This free-range convenience also breeds disrespect with bicycles being discarded like junk food wrappers littering the streets with some district governments using their hired goons chengguan (城管) or by-law enforcement officers to remove them or stack them in popular locations outside metro stations. Chinese social media circulates images of mass bicycle abandonments during public holidays and festivals at tourist sites as more people engage in this ‘disruptive’ technology.
The two main bike sharing apps, Ofo and Mobike can be distinguished by their colours, yellow (Ofo) and white (Mobike) as well as their tech investors. Mobike is backed by Tencent Holdings, parent of WeChat, China’s most used app that is more like an ecosystem. WeChat includes a wallet function that enables users to pay for trains, movie tickets and purchase anything using WePay with Mobike added to the wallet, it opens up 890 million active WeChat users to their bikes.
Not to be outdone, Ofo’s bike sharing service is backed by Didi Chuxing, which announced that it was adding the ability to hire bikes to its app that has 400 million users across 400 Chinese cities so that customers can now hail taxis, private cars, and bicycles. There are already 3 million bright yellow Ofo bikes across 50 Chinese cities with international expansion underway in London and Singapore with another 18 countries targeted by the end of the year. Didi Chuxing is backed by Jack Ma’s Alibaba and both bike sharing companies have managed to convince investors to collectively contribute over $US1 billion. But aside from disrupting people’s travel patterns and city sidewalks, can these bike sharing apps make money?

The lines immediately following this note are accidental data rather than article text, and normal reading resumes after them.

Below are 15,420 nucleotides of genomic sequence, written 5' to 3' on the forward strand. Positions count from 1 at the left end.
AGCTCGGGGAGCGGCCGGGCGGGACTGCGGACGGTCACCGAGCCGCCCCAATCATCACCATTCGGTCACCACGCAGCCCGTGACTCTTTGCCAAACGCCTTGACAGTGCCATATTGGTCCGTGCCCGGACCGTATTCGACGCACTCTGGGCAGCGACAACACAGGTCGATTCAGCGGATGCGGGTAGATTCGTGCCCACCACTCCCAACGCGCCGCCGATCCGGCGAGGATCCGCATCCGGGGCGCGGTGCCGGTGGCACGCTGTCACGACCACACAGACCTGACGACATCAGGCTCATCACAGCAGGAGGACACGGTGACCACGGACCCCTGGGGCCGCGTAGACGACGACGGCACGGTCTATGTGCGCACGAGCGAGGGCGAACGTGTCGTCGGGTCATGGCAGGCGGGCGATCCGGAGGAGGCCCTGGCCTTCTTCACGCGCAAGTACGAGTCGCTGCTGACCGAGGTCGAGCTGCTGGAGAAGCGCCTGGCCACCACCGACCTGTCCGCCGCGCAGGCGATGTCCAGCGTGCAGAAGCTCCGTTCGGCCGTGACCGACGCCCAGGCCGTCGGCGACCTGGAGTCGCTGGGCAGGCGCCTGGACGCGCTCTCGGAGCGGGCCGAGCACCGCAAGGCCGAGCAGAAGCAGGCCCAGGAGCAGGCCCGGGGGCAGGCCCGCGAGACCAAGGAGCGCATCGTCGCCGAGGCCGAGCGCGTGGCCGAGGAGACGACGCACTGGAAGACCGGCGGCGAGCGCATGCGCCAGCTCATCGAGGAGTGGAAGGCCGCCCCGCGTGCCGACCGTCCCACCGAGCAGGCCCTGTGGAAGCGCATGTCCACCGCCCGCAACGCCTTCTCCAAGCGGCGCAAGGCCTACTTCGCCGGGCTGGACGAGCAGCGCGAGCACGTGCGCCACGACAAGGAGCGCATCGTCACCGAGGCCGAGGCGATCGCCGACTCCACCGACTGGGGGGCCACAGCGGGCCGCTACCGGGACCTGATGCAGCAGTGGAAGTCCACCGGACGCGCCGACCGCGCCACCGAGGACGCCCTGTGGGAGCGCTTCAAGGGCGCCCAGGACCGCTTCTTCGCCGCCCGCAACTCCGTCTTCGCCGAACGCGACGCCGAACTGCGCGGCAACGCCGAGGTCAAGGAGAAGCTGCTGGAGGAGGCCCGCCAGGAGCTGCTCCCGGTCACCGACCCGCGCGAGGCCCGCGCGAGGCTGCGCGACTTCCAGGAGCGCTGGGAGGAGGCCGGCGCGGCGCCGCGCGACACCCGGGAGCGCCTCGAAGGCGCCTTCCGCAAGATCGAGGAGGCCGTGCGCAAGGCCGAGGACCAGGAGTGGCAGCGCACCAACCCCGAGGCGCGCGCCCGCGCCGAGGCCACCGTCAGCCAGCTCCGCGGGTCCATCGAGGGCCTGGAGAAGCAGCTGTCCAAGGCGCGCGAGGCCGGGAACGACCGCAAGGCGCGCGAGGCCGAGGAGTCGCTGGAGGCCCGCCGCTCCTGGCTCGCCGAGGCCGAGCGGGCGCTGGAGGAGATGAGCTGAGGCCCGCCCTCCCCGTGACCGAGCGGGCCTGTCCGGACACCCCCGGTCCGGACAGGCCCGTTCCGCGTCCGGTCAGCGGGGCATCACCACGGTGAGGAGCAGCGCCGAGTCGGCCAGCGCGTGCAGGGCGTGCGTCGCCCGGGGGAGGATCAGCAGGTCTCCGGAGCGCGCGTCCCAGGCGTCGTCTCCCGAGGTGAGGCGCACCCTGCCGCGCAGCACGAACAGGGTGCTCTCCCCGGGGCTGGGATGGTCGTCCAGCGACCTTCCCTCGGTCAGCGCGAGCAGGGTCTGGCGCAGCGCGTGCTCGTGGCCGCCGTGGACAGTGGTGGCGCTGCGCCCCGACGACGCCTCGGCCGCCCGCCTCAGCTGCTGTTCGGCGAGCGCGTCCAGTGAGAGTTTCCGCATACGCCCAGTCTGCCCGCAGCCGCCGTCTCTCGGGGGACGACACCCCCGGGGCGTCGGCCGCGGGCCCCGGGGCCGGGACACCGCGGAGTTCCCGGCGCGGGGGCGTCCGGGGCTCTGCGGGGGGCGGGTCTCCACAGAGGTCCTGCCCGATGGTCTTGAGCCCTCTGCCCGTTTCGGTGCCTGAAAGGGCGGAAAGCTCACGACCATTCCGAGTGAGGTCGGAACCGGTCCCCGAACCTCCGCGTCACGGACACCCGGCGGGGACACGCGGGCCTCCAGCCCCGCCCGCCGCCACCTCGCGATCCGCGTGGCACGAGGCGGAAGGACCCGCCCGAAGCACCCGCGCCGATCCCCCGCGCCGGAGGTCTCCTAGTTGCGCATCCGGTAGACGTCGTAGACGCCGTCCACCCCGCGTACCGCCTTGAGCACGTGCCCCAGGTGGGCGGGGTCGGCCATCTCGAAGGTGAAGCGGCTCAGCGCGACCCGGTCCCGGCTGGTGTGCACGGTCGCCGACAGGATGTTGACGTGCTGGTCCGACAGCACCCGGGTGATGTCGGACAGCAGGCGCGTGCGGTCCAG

Many international venture capitalists clearly don’t care as they seem to suffer from FOMO - Fear of Missing Out with Warburg Pincus LLC, Matrix Partners, Citic Private Equity Funds Management Co., Macrolink Group, Sequoia Capital Operations LLC, and Singapore’s Temasek Holdings betting on the benefits of bike sharing.
Unlike Lyft or Uber, Ofo and Mobike have to buy and distribute bikes as well as develop and maintain the back end technologies, marketing and payment systems. The overheads for inventory are high and they need to replace or repair as well as ensure there are enough bikes on hand for peak periods as you can’t suddenly add more bikes if there is a surge of demand due to weather or major events. Also, the low rental cost and lack of loyalty means that it will take a while before Ofo and Mobike start seeing returns let alone investors recouping their initial capital. It must also be remembered that if these guys are the Uber for bicycles then it’s worth pointing out that Uber is still not a profitable business.
While Ofo, Mobike and the 30 other bike sharing apps continue to disrupt and fight for market share, they provide greater choice for consumers and may become another marker in China’s consumption cycle, but I treasure the days of Flying Pigeons when the only rideshare was in a noisy minibus or yellow box microvan that looked like a loaf of bread.